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A 29 y/o female with NIDDM and poorly controlled chronic asthma present s with 3days of sob and wheezing typical of her prior asthma exacerbations.  After two nebulizer treatments and dose of corticosteroids her PEFR is measured at 55% of predicted.  Should she be admitted?

PEFR is not going to make this decision for you.

PEFR monitoring has not been shown to reliably predict need for admissions among patients who, or relapse from outpatient treatment.

Using specific PEFR cut offs for admission have led to increased admission rates without improving outcome measures.

Severely diminished PEFR (e.g. <100ml/min) post treatment have been shown to require inpatient treatment, but these are not patients in which the admission decision is otherwise in question.

ACEP recommends PEFR to assess treatment progress in particular patients per clinician judgment in the ED setting, but not as a requirement for evaluating all asthma patients or as admission criteria. 

 

 

References:

American College of Emergency Physicians. Use of Peak Expiratory Flow Rate Monitoring for the Management of Asthma in Adults in the Emergency Department. Ann Emerg Med. 2001;38:198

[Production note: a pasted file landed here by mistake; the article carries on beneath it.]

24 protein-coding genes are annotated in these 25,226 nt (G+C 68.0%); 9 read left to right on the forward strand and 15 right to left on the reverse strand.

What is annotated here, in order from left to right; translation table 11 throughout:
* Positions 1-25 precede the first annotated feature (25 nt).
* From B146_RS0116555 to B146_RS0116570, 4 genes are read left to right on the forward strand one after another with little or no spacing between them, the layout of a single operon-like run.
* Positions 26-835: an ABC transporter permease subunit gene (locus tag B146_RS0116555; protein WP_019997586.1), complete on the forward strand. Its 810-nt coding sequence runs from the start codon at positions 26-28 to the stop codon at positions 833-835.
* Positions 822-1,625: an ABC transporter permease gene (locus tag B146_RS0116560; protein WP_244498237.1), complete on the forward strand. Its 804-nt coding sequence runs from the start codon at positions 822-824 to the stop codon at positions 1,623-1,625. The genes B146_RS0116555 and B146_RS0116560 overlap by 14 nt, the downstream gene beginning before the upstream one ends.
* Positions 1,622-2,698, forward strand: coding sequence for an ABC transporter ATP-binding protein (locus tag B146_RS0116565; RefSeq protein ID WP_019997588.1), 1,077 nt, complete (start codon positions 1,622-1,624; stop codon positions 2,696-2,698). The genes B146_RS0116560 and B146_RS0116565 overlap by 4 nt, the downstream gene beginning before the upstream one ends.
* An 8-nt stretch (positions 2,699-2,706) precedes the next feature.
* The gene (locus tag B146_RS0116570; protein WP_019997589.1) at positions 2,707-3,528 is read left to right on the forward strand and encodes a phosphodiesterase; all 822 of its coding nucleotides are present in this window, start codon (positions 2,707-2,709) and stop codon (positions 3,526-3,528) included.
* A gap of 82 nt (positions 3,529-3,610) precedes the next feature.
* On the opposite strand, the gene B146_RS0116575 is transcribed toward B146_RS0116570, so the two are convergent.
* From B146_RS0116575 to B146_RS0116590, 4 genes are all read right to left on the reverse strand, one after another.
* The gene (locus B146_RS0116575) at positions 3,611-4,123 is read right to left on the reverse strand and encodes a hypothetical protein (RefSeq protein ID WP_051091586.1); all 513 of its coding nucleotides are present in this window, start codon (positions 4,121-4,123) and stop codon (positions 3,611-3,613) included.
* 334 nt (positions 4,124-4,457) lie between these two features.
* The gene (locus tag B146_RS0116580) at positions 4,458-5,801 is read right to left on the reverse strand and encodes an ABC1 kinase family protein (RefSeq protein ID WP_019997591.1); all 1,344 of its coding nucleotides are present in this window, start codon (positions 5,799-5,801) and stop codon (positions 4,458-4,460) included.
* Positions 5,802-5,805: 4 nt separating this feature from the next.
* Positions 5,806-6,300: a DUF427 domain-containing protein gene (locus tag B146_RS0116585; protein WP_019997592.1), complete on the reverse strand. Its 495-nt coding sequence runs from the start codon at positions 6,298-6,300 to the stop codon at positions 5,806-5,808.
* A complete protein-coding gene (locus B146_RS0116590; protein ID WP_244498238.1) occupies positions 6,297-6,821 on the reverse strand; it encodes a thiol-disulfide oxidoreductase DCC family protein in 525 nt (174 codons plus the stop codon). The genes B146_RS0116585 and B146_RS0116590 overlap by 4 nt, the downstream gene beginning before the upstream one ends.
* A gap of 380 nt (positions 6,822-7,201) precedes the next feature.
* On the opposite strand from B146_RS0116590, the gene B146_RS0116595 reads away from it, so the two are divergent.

Abisheganaden J, Ng SB, Lam KN, et al. Peak expiratory flow rate guided protocol did not improve outcome in emergency room asthma. Singapore Med J. 1998;39:479-484.

Banner AS, Shah RS, Addington WW, et al. Rapid prediction of need for hospitalization in acute asthma. JAMA 1976;235:1337-8.

Corre KA, Rothstein RJ. Assessing severity of adult asthma and need for hospitalization. Ann Emerg Med 1985;14:45-52.

Emerman CL, Woodruff PG, Cydulka RK, et al. Prospective multicenter study of relapse following treatment for acute asthma among adults presenting to the emergency department. MARC investigators. Multicenter Asthma Research Collaboration. Chest.1999;115:919-927.

Nowak RM, Pensler MI, Sarkar DD, et al. Comparison of peak expiratory flow and FEV1 admission criteria for acute bronchial asthma. Ann Emerg Med..1982;11:64-69.

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